Primary Sources


"How to Get Land"

"How to Get Land" (1883)

How to Get Land How to get Land

How to get land



THE homestead law gives to a settler, on condition of permanent improvement and continued residence for five years, 160 acres of land, either inside or outside of the railroad limits. The only costs to him are those of the land office, which, including final costs, do not exceed $20 for every 160 acres. Honorably discharged soldiers are allowed a deduction from the five years of the length of time of their military service, but they must actually reside on the land at least one year.
The preemption law permits any citizen, or person who has declared his intention of becoming such, who does not already own 320 acres or more of land, to locate 160 acres within railroad limits at $2.50 per acre, or outside of railroad limits at $1.25 per acre. The only other conditions are that he shall make permanent improvements, and reside for six months on the property.
The timber culture law gives to any citizen of the United States, or one who declares his intention of becoming such, 160 acres, either within or without the limits of the railroad, on condition that he plant one-sixteenth of the land with trees, and cultivate the same for eight years. Laws in some of the western states and territories make additional inducements to settlers to plant trees, in the way of paying money direct to the settlers at so much per acre, or in reducing the amount of their taxes.
But the great bulk of desirable government lands lying within the limits of railroad grants have been taken possession of under the homestead, preemption, and timber culture acts. It is better to buy land within a few miles of a railroad than to procure without cost, under government acts, lands located a considerable distance from railroads. The saving of horseflesh in drawing produce to market will generally, in a short time, make up more than the difference. So then, as a general rule, those who desire to locate in Kansas should purchase lands from the railroad in preference to homesteading or preempting them. The terms of the A. T. & S. F. railroad are moderate, and the company holds out special inducements to immigrants. What it desires is population. It is the increased business for the road growing out of this increased population which it is working for. And it does not ask the settler to come into an ice-bound, undeveloped country, where he can expect nothing for years to come except the hardships of pioneer life, but rather into a land of sunshine and green fields, where he will be surrounded by good neighbors and the gentler influences of human contact.



THE Atchison, Topeka and Santa Fé Railroad Company has nearly one-half of its original grant of 3,000,000 acres, lying chiefly in the famous Arkansas Valley, still for sale, at from $1 to $10 per acre. The unsold lands embrace some of the best grazing tracts in the West. The tillable area is fast decreasing, but there are still good farming lands to be bought of the company. Besides having a wide area of land in a prosperous and well settled state for the settle or investor to select from, this railroad offers the further inducement of low prices, long credit, and interest on deferred payments at the moderate rate of seven per cent. A purchase may be made on eleven years' credit; or if on six years' time, two years' time, or for cash, with various deductions from the appraised price, as shown in the following terms of sale:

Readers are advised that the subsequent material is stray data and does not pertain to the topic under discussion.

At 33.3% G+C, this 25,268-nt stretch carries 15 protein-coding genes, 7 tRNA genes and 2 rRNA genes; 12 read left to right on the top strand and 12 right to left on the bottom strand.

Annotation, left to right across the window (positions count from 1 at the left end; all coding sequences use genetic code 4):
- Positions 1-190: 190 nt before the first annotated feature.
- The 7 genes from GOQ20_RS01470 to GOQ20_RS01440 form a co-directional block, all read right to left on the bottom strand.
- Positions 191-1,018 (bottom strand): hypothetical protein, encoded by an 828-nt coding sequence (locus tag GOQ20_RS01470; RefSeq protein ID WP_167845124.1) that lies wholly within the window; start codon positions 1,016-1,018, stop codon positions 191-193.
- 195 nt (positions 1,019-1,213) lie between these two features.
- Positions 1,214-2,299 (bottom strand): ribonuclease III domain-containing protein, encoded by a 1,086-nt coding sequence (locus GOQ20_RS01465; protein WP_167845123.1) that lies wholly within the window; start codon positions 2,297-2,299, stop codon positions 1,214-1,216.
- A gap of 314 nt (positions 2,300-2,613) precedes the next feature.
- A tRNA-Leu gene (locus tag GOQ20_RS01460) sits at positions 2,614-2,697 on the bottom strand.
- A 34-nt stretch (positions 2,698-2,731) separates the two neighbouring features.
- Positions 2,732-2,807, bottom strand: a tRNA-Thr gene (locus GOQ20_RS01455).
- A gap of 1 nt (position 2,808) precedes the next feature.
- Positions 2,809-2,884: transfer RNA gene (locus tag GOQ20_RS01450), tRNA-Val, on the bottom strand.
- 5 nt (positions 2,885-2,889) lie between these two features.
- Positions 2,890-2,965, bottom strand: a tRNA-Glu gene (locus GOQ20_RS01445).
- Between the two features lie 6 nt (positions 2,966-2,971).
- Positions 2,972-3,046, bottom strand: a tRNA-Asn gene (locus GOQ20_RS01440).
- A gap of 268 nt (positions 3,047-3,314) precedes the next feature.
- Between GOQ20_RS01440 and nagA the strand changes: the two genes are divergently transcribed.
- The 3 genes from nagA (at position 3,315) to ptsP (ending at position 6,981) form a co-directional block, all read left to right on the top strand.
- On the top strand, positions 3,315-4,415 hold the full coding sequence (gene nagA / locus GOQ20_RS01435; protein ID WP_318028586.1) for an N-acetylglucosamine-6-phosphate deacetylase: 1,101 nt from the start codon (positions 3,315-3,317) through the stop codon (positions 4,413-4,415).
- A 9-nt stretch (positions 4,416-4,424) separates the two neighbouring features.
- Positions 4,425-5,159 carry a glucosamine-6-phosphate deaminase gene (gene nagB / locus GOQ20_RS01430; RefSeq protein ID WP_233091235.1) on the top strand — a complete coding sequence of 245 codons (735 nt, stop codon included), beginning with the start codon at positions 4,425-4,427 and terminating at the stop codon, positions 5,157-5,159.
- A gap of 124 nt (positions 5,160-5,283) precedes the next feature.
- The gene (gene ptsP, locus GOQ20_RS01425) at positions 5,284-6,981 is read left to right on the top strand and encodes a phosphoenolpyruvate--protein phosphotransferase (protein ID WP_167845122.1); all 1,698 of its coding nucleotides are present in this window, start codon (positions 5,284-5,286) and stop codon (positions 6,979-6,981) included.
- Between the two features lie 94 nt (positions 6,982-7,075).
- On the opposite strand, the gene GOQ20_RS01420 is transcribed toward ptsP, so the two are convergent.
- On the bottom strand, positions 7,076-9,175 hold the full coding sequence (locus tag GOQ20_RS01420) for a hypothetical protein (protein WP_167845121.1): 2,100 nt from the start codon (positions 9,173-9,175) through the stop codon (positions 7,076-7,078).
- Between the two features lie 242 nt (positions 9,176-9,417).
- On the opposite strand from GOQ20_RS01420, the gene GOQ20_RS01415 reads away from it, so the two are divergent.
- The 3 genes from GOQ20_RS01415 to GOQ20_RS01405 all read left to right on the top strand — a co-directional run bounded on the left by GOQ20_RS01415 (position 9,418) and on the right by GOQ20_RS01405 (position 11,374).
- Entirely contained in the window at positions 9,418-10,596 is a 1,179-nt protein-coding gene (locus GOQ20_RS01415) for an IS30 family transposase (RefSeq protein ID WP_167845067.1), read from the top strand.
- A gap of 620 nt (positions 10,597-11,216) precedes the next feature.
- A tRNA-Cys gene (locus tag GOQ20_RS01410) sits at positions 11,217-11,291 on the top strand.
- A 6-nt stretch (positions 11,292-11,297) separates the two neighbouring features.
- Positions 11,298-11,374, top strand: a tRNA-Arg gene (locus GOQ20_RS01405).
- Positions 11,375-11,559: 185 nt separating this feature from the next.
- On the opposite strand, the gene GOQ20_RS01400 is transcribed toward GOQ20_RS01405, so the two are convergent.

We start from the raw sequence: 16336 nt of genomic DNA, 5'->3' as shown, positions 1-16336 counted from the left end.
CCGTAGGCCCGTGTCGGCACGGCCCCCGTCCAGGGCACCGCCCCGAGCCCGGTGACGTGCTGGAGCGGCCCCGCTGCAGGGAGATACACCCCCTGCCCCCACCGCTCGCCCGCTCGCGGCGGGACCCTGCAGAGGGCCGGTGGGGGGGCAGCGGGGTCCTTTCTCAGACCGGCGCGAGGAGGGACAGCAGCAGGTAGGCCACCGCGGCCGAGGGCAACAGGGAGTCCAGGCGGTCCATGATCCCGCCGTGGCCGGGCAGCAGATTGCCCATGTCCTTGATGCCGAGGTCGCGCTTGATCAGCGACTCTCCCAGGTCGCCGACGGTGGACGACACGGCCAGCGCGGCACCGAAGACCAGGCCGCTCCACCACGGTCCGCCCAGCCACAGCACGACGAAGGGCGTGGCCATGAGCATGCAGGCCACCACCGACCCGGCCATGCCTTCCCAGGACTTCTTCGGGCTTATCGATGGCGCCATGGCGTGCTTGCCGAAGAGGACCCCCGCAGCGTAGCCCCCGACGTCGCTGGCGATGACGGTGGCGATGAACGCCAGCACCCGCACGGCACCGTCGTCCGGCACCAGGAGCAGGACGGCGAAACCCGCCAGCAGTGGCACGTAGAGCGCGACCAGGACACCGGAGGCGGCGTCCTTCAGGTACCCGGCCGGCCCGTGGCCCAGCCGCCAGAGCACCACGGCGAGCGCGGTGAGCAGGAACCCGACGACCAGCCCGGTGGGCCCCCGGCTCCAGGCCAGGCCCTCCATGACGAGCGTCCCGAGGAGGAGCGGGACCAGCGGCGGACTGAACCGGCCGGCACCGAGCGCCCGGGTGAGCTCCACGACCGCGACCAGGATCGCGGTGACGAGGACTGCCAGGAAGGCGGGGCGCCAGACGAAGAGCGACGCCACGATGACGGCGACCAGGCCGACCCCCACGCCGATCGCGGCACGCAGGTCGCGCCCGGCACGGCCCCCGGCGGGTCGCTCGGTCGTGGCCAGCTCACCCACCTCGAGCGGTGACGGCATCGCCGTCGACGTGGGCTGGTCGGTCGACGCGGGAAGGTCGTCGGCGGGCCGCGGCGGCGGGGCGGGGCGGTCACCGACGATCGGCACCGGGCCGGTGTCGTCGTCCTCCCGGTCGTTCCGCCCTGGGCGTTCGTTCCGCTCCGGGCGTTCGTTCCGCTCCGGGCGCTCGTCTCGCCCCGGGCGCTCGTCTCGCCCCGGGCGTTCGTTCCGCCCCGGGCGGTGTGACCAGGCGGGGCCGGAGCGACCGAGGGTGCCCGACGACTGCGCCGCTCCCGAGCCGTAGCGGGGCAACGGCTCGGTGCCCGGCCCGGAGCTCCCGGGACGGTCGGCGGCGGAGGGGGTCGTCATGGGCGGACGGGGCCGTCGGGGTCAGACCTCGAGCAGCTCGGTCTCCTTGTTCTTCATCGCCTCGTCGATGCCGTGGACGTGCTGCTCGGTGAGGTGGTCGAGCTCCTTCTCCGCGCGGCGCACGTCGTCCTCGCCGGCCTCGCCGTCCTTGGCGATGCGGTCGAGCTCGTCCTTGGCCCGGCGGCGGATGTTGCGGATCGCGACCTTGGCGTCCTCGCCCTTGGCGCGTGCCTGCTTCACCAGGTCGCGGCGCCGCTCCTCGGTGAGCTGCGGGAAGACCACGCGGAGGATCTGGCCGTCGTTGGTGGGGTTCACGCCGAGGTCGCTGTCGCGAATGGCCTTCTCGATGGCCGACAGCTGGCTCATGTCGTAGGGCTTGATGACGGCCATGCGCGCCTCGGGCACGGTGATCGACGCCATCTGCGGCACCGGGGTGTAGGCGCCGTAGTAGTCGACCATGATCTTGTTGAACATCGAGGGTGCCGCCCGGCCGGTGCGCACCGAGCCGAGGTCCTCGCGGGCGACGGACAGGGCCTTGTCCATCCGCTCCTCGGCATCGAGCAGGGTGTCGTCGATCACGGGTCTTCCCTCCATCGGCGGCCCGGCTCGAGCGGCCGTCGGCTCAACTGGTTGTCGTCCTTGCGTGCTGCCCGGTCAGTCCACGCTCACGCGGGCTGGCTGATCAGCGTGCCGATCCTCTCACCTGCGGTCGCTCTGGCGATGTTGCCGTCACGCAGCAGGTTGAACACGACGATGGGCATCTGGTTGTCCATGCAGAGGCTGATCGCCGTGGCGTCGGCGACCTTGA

TERMS No. 1. — Eleven years. credit with seven per cent. interest. The first payment at date of purchase is one-tenth of the principal and seven per cent. interest on the remainder. At the end of the first and second years, only the interest at seven per cent. is paid; the third year and each year thereafter, one-tenth of the principal is paid, with seven per cent. annual interest on the balance until the whole is paid.


TERMS No. 2. —Six years. credit with seven per cent. interest. The first payment at date of purchase is one-sixth of the principal and seven per cent. interest on the remainder. The second payment at the end of the first year is only interest. Afterwards, one-sixth of the principal is paid and seven per cent. annual interest on the remainder until the whole is paid. A discount of ten per cent. is made from the appraised price when land is bought on these terms, and the payments come as below.

EXAMPLE — 160 acres, at $5 per acre, bought august 1, 1883, would amount to $800. Ten per cent. off would reduce it to $720, and the payments would be as follows:

Date of Payment Principal Interest Total
August 1, 1883(date of purchase) $120.00 $42.00 $162.00
August 1, 1884 ...... 42.00 42.00
August 1, 1885 120.00 33.60 153.00
August 1, 1886 120.00 25.20 145.20
August 1, 1887 120.00 16.80 136.80
August 1, 1888 120.00 8.40 128.80
August 1, 1889 120.00 ....... 120.00
____ ____ ____
Total payments at end of six years $720.00 $168.00 $888.00


TERMS NO. 3 — Three payments. In consideration of the purchaser's paying one-third of the principal at time of purchase, with seven per cent. interest on the remainder, and the balance in two annual payments, the company makes a discount from the appraised price of twenty per cent.


TERMS NO.. 4 — This is a sale where the whole amount of purchase money is paid down and deed given. A discount of twenty-five per cent. is made from the appraised price.

The prices are regulated by the quality of the land, distance from a railroad station, access to running streams, timber, building stone, etc. The terms and appraised prices are arbitrary, and cannot be changed except by approval of the directors. Patents completed and title perfect.


From the Graphic Arts collections of the American Antiquarian Society



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Last updated May June 16, 2005